In some COVID-19 patients, the immune system goes into overdrive and starts attacking the body itself in what’s called a cytokine storm. When lung tissue is attacked, it can lead to acute respiratory distress syndrome (ARDS) and the need for a patient to be placed on a ventilator.
Drs. Olga and Igor Kovalchuk, professors in University of Lethbridge’s Department of Biological Sciences, along with researchers from Pathway RX (a research company focused on developing custom cannabis therapies), have found that certain cannabis strains show the potential to tamp down an immune system that’s gone into overdrive, thus preventing ARDS from developing. The study is currently undergoing peer review but is available as a preprint on Research Square. The study is a followup to recent research the Kovalchuks conducted that showed certain Cannabis sativa extracts may reduce COVID-19’s ability to enter human cells.
ARDS is not new and has been reported in SARS (severe acute respiratory syndrome) and MERS (Middle East respiratory syndrome), which are also coronaviruses, and has been known to occur in severe influenza. A further potential complication of ARDS is lung fibrosis, which occurs when lung tissue becomes like scar tissue and for which there is no treatment, except potentially a lung transplant.
The next step for the study is a clinical trial and the Kovalchuks are seeking partnerships and support to conduct a proper randomized control trial to see whether the addition of these extracts diminishes the severity of COVID pneumonia and the cytokine storm. This could result in less fibrotic changes and lead to fewer hospital admissions.
“In this study, we identified three extracts that are very, very good strains; some strains identified in previous studies were also pretty good,” says Olga. “All together, we have five strains we could formulate a clinical trial on right now. We need a chance to bring it to the evidence-based medicine realm.”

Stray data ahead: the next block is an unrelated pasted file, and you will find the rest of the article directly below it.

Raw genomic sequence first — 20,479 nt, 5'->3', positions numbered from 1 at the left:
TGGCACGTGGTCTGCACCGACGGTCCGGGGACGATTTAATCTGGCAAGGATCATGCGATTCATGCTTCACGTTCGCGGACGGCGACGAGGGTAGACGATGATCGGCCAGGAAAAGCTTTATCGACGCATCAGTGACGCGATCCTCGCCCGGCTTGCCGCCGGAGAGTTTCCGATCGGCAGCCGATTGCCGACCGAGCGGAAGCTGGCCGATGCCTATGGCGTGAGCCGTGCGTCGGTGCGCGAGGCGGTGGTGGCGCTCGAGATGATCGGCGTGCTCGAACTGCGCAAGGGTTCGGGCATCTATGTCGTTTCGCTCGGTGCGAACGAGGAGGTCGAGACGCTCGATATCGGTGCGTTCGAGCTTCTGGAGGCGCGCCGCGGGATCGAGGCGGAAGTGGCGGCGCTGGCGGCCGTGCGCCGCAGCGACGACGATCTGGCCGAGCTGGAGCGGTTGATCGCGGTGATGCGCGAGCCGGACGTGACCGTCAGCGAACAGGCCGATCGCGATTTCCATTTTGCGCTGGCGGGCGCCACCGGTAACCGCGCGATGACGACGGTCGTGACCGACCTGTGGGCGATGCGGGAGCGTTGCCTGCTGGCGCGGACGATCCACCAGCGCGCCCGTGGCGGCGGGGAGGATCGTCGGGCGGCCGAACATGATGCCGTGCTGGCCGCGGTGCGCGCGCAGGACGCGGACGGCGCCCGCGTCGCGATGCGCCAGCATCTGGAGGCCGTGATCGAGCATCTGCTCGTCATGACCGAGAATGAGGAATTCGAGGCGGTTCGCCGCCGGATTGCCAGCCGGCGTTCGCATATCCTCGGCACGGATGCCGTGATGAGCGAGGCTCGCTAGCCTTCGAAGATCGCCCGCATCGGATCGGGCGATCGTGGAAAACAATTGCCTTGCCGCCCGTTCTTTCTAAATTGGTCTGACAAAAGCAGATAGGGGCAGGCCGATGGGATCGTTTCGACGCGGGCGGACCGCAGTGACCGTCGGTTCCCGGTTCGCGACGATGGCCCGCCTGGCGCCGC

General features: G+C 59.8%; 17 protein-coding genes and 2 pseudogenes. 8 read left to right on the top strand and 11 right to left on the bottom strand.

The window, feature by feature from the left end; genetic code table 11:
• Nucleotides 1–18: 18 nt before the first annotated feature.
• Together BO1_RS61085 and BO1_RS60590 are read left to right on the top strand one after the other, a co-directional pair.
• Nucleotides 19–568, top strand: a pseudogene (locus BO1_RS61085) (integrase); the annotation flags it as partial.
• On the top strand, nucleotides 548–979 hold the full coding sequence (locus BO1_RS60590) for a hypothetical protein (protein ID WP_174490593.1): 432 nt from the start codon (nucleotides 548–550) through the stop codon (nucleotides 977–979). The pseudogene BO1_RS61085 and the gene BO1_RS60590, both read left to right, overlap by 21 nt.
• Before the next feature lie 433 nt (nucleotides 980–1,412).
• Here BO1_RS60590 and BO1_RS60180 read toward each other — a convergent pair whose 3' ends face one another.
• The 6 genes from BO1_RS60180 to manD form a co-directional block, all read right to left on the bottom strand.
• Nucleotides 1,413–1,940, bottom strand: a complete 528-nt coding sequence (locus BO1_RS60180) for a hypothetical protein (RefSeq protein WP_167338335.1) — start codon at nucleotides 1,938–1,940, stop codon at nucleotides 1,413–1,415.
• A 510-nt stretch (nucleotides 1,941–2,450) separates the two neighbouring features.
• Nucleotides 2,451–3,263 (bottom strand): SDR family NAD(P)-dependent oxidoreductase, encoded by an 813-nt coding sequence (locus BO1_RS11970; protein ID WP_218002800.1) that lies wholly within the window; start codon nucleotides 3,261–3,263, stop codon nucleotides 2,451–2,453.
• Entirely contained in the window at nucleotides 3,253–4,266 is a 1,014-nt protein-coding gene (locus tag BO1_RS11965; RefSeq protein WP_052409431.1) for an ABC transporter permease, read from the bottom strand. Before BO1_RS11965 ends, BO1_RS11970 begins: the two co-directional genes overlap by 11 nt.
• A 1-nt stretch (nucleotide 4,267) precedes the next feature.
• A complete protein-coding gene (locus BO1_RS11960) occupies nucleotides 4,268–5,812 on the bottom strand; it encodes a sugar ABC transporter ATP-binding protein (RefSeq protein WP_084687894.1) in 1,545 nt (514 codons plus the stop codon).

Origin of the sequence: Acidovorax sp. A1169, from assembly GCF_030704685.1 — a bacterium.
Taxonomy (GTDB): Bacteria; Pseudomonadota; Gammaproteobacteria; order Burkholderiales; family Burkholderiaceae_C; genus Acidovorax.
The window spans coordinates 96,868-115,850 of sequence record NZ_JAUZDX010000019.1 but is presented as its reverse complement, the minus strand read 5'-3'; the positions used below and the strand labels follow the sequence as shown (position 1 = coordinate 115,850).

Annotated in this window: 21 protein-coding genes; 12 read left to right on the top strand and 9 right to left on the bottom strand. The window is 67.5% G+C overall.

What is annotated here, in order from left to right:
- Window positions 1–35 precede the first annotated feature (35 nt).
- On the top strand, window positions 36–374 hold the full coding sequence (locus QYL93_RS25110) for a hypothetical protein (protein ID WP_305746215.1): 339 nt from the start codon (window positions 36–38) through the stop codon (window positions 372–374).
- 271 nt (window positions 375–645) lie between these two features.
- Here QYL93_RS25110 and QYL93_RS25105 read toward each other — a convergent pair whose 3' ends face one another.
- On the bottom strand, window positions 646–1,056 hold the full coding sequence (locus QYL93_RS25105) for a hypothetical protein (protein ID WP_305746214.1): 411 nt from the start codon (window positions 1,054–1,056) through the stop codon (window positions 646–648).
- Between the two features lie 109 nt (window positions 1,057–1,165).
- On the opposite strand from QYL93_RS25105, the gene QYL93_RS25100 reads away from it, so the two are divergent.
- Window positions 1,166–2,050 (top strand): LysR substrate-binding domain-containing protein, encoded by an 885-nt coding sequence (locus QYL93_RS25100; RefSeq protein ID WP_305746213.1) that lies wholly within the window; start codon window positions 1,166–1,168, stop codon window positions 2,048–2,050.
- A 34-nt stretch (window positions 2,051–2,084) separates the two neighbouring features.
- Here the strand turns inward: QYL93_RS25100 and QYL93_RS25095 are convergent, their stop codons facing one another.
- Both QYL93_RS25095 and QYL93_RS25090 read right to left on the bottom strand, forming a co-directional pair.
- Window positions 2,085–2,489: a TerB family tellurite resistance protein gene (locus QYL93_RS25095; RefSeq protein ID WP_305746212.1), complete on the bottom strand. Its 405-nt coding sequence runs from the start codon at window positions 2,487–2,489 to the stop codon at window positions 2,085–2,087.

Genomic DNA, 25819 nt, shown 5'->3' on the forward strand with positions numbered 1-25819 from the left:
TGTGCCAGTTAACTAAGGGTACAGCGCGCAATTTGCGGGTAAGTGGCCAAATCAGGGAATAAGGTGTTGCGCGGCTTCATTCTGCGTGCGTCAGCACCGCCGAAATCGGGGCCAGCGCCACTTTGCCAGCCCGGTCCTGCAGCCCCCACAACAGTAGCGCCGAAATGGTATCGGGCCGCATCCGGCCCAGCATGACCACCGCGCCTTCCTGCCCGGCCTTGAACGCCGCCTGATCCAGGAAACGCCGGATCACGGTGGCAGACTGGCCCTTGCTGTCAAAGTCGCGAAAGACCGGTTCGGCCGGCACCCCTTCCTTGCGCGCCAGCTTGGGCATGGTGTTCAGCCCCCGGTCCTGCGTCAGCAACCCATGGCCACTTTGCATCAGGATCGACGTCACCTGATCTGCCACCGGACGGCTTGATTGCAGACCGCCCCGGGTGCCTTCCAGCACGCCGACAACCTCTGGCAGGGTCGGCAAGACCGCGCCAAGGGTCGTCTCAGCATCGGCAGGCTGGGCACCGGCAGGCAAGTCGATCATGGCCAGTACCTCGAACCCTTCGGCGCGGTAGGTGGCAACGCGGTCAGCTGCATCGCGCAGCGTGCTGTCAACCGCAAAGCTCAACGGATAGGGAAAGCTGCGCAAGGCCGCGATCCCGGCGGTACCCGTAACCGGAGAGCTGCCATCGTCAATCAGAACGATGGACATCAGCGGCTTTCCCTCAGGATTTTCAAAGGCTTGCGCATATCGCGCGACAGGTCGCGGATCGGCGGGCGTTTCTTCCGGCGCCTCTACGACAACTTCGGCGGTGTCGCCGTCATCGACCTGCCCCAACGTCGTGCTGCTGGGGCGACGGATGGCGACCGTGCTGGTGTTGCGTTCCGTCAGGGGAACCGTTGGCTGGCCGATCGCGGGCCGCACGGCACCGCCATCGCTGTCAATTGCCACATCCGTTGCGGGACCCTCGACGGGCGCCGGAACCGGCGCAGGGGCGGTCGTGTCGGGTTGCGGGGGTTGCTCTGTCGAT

In previous research, the Kovalchuks generated more than 1,500 different strains of cannabis and started testing them for their biological anti-cancer and anti-inflammatory activity. For the current study, they narrowed the strains to seven and tested them using a well-established artificial 3D human skin tissue model.
“When we started reading up in the literature on what drives ARDS, it’s very clear that it’s driven by the same molecules that are implicated in a lot of autoinflammatory and autoimmune diseases. One of them is interleukin-6 (IL-6) and the other is called tumour necrosis factor alpha (TNFa),” says Olga. “We found that three of those strains were the most effective in causing significant down-regulation of TNFa and IL-6. On top of that, they also inhibit a whole array of other inflammatory molecules that are involved in auto-inflammatory diseases, as well as cytokine storms. We noted that some of the extracts we identified also target molecular pathways implicated in fibrosis.”
These specific strains seem to modulate the immune response and work to prevent the cytokine storm while still maintaining some of the molecules needed to fight the virus. She surmises the extracts work through the endocannabinoid system, which regulates many responses in the body and has receptors that cannabinoids bind to.
She says cannabis extracts are not a substitute to any treatment, but an additional treatment that could be provided along with current best therapies. The results of this latest study also don’t mean that smoking cannabis or using a high-CBD (cannabidiol) product will produce the same effect. Of critical importance is researching cannabis strains to identify the most effective. Cannabis is not generic like some drugs — one strain of cannabis may work for one ailment but not another. Medical cannabis, especially cannabis high in CBD, is in the GRAS (Generally Recognized as Safe) category.